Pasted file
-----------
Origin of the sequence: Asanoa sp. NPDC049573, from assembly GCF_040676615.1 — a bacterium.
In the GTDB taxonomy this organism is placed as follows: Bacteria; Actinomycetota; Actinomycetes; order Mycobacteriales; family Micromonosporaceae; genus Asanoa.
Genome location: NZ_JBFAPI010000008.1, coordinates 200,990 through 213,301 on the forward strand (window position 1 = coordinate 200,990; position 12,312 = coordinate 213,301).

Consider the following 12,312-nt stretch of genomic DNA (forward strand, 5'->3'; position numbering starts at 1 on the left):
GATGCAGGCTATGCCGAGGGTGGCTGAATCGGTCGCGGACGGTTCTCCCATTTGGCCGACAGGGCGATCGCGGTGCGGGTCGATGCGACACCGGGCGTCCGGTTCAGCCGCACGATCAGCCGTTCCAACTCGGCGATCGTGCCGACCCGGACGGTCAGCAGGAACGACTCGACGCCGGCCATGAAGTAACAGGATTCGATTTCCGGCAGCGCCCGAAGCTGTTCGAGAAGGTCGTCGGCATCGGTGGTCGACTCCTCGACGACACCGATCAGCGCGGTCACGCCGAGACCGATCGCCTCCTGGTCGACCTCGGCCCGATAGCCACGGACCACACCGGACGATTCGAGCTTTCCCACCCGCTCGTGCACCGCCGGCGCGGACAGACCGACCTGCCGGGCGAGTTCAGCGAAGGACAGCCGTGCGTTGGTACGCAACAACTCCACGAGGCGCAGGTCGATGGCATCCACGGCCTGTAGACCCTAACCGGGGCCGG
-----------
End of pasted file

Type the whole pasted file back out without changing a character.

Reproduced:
Origin of the sequence: Asanoa sp. NPDC049573, from assembly GCF_040676615.1 — a bacterium.
In the GTDB taxonomy this organism is placed as follows: Bacteria; Actinomycetota; Actinomycetes; order Mycobacteriales; family Micromonosporaceae; genus Asanoa.
Genome location: NZ_JBFAPI010000008.1, coordinates 200,990 through 213,301 on the forward strand (window position 1 = coordinate 200,990; position 12,312 = coordinate 213,301).

Consider the following 12,312-nt stretch of genomic DNA (forward strand, 5'->3'; position numbering starts at 1 on the left):
GATGCAGGCTATGCCGAGGGTGGCTGAATCGGTCGCGGACGGTTCTCCCATTTGGCCGACAGGGCGATCGCGGTGCGGGTCGATGCGACACCGGGCGTCCGGTTCAGCCGCACGATCAGCCGTTCCAACTCGGCGATCGTGCCGACCCGGACGGTCAGCAGGAACGACTCGACGCCGGCCATGAAGTAACAGGATTCGATTTCCGGCAGCGCCCGAAGCTGTTCGAGAAGGTCGTCGGCATCGGTGGTCGACTCCTCGACGACACCGATCAGCGCGGTCACGCCGAGACCGATCGCCTCCTGGTCGACCTCGGCCCGATAGCCACGGACCACACCGGACGATTCGAGCTTTCCCACCCGCTCGTGCACCGCCGGCGCGGACAGACCGACCTGCCGGGCGAGTTCAGCGAAGGACAGCCGTGCGTTGGTACGCAACAACTCCACGAGGCGCAGGTCGATGGCATCCACGGCCTGTAGACCCTAACCGGGGCCGG